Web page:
I have six children. Six precious, amazing gifts who grow older each day and still continue to set my heart ablaze with their wide-eyed wonder, their sincerity, their crazy antics, and their unconditional love. But I also have two other little souls who I never got to meet. Lost early in pregnancy, their sweet faces never got to see this side of the womb. I never got to hold them, or kiss them. I never got to sing them a lullaby or watch them grow up with their siblings. One might say that I should focus on the six here with me, and not ever think of those other two who stole my heart and then unknowingly shattered it to pieces.
But they’d be wrong.
Now, I don’t live my days wandering from room to room, wringing my hands and crying for my lost babies. We live our life pretty normally- homeschooling, playing, reading, weekly Mass, bedtime routines, prayer. We snuggle close and push each other away. We love and we fight. We visit friends and family, celebrate holidays. Sibling rivalry is the theme of most days, especially as the kids get older and grow into their own identities and personalities, desperately trying to snatch one more square inch of personal space to themselves. Our household atmosphere is very much like one might expect a large family’s household to seem. Loud. Chaotic. But definitely full of love.
So why the mention of the other two? Where are they in this dynamic?
My children know there are two children missing from our family photos. They know they have a brother and a sister praying for them in heaven. One was the twin of my second oldest. One would have been born after my fourth. Sometimes my children randomly mention these lost siblings of theirs, and in their innocence, still convey a level of grief most adults these days can’t begin to understand. Some days, it jars me. It strikes me in moments when my older son runs through the house, his shadow not followed by another kid with his same face. Or when he has a distant look in his eyes just after he tells me he’s been feeling lonely. Or when a niggling feeling in the back of my mind says there is someone else not gathered with us for school in the mornings or family prayer in the evenings. It sneaks in as I stumble over the number of children in our family when meeting someone new. It rushes through me some days, in moments of despair, and I remember the ache, the loss, the empty spaces in the photographs of our family where those children would have been. Don’t get me wrong, most days, that ache is a dull drumming deep within me, buried enough so that I am capable of going about my life in a relatively normal manner. But the other days (thankfully numbering less than they used to) still come in waves, the familiar grief depositing itself within my heart.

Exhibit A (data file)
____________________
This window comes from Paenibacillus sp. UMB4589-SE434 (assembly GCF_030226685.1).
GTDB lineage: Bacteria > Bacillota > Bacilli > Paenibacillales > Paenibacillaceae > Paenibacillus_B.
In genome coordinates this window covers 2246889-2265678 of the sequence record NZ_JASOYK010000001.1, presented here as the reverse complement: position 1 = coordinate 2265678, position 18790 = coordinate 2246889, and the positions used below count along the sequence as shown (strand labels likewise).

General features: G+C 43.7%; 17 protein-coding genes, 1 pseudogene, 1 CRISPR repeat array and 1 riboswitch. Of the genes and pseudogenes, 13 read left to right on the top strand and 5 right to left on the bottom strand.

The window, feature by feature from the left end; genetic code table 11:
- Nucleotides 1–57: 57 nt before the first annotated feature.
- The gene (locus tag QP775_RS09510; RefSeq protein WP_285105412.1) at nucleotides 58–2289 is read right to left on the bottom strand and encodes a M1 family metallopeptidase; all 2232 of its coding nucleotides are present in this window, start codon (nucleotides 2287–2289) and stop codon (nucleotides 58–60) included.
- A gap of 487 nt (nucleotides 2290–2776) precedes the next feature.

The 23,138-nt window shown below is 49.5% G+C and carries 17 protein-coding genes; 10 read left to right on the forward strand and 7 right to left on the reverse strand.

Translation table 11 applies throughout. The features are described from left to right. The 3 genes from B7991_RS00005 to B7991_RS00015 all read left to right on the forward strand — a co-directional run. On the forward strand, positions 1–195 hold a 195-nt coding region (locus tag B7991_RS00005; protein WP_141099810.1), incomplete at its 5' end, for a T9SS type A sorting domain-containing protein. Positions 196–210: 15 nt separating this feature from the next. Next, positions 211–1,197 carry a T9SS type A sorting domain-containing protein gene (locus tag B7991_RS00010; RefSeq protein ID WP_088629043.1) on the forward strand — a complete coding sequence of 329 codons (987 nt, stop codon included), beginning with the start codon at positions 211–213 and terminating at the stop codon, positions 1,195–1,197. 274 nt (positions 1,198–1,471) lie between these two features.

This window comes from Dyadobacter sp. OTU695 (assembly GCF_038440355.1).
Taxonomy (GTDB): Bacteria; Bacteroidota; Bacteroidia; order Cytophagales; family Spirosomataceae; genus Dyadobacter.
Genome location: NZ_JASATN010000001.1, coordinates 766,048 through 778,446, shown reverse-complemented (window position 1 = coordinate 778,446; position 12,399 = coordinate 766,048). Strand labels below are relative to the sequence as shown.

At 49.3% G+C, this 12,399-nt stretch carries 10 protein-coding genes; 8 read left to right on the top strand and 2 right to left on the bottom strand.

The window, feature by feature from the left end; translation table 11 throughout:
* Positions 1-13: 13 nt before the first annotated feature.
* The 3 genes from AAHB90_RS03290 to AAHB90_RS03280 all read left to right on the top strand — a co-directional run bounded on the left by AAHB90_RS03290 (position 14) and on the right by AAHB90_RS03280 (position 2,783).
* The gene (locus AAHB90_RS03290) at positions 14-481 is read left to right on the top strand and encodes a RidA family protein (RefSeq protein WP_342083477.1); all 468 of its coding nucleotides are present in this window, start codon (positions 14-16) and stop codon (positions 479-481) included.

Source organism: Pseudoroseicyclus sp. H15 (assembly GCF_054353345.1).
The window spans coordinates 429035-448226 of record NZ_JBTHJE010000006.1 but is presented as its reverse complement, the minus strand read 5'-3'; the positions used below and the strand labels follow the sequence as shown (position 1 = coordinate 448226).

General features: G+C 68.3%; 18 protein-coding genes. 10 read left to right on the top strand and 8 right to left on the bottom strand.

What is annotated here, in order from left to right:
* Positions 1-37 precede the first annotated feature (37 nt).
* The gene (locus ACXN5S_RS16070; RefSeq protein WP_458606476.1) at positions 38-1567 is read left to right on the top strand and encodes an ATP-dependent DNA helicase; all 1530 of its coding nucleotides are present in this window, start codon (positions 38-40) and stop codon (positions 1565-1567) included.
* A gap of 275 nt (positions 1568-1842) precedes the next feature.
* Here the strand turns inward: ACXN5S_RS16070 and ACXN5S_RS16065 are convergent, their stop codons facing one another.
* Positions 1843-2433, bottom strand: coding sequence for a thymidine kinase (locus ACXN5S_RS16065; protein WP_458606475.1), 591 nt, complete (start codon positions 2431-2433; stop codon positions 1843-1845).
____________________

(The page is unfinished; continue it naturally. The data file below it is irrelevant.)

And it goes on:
The truth is, no matter how many babies I have, there will always be two missing from our dynamic. There will always be an ache deep in my heart for the loss experienced not just by myself, but my children and husband as well. And there will always be tender parts of my womb where those two little souls were once being knit; unseen and untouched, they are not so much physical as they are mental, spiritual even. They were the site of my babies’ first moments of life, the source of attachment to me, their mother. They were where God Himself began to knit them tenderly, knowing them far deeper than I ever would or could.